My sister called me yesterday right after having her life flash before her eyes. The short version is she got called to go in to work, hopped out of the shower, went to grab clothes from the laundry, dogs charged past her on the stairs (which exit out into the living room), towel went flying, missed the railing, unceremoniously landed in the living room.. only to discover they had company. The small town they are in, several of the police officers are also firefighters. I tried not to laugh, but failed as the evil younger sister took hold and proclaimed "Well now you can say you've been naked with half the cops and firefighters in town." 
   A total exaggeration as there were only a couple of them.. but my sister.. the one who is NEVER embarrassed.. was mortified. Christmas came early for me this year. 
   The conversation took a turn when I asked her if she had any need for "The Catalog of Catalogs" as I was about to toss it in the recycling bin.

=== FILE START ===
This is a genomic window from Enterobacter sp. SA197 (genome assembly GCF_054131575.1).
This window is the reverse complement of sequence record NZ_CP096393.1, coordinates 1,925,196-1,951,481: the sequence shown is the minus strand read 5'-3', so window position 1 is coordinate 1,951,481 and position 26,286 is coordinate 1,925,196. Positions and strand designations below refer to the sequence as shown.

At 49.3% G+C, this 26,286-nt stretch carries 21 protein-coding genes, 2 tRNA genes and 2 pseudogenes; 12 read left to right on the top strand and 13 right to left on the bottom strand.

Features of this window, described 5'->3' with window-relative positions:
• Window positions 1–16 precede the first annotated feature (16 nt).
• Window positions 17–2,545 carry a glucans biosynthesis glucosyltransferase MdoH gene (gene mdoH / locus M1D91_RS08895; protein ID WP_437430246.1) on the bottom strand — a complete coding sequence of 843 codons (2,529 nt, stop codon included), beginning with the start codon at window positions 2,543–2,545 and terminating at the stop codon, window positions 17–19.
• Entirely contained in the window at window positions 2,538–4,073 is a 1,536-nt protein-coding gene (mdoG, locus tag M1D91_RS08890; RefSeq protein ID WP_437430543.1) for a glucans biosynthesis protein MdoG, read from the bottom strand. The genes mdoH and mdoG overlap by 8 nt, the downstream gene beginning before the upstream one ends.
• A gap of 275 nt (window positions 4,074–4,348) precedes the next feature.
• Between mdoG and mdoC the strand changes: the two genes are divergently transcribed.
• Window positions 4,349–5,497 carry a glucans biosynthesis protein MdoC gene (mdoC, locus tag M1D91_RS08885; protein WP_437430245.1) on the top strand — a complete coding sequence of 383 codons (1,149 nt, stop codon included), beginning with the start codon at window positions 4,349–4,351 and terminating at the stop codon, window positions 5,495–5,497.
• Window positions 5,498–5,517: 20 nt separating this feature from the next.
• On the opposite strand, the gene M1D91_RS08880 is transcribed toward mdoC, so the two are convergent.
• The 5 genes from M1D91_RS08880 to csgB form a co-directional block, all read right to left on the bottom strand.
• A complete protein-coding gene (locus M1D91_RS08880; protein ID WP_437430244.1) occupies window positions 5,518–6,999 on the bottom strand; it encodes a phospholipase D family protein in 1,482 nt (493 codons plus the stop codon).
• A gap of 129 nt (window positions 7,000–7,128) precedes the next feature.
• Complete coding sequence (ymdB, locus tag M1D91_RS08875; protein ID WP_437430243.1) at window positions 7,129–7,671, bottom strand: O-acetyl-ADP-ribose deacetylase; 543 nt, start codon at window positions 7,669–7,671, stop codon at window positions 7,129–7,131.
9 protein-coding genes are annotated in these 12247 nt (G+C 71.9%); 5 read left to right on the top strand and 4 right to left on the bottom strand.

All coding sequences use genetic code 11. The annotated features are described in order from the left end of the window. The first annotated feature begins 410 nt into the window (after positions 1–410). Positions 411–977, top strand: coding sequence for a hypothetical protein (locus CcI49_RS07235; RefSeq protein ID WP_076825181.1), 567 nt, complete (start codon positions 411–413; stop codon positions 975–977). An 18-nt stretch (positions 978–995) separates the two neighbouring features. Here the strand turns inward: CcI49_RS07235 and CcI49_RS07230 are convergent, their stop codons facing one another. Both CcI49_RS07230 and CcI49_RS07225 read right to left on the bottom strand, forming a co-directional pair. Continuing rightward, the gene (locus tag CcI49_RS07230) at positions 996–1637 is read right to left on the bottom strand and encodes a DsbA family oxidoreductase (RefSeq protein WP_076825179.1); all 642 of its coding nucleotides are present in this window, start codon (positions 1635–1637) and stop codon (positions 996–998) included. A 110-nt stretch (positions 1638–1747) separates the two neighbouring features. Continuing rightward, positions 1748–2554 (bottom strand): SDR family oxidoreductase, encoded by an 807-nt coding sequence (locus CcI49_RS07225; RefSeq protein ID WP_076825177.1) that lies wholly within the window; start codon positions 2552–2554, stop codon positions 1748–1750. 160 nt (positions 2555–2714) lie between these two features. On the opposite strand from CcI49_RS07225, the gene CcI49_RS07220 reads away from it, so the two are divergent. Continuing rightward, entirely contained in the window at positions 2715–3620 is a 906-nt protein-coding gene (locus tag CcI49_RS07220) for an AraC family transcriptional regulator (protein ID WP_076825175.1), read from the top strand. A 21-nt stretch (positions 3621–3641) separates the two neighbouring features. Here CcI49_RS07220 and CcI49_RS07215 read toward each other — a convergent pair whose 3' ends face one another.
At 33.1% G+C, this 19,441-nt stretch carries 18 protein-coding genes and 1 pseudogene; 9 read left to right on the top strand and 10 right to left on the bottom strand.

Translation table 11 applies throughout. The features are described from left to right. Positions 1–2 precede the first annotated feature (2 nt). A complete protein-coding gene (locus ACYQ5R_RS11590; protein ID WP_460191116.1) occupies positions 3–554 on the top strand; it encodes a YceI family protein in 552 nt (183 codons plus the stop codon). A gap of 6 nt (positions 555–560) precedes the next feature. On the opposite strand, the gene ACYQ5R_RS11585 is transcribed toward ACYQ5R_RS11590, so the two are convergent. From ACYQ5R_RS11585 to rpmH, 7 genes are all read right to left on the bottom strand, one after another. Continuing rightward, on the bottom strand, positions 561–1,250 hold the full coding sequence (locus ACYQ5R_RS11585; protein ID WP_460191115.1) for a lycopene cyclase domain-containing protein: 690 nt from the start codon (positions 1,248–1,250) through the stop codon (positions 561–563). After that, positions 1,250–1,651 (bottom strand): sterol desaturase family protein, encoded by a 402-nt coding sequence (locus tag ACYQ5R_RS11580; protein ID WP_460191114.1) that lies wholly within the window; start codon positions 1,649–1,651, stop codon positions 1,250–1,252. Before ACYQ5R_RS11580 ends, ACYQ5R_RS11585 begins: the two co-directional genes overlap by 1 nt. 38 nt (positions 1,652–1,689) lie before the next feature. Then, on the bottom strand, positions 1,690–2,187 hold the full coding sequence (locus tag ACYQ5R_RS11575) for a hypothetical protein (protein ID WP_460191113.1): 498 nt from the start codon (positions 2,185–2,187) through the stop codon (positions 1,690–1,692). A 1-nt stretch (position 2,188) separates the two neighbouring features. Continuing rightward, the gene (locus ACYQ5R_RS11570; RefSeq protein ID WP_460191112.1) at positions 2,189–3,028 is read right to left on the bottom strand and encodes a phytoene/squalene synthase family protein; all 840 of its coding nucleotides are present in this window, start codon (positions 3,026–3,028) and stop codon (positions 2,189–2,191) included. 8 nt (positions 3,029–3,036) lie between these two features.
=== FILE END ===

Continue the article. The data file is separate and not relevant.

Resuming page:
"Wow.. you still have that?" 

  "Yeah.. I tried getting rid of it but darling husband was entranced and kept rescuing it. It eventually was hidden by him in his sacred stash of 15 years worth of Rock & Ice." 

  The catalog is really old, ancient almost historical in the context that it is a catalog (late 90's). The pages are tagged, marked, written in with notes stating when it was ordered. Everything marked is regarding organic farming.. suppliers, equipment, seeds, etc., natural paints and everything to create a healthful home and toiletries. She had gotten all of these catalogs to help her friends Tony and Alicia with creating their dream.
  I had met Tony and Alicia a long long time ago in Tokyo. They were friends of my sister and her at the time husband Arex Alex. Alicia, ever so graciously, made a huge dinner. My sister read me and my next younger sister the riot act.. "Behave yourselves because your life does depend on it. Tony is British.. while he views burping as rude, the man is oblivious to the fact that passing gas is equally so. Don't you dare make a comment.. I don't care if it is bad enough that it sounds like a flock of ducks have just been terrified. Alicia has spent days making this meal.. you will use your best manners. She just started learning to cook and this means a lot to her."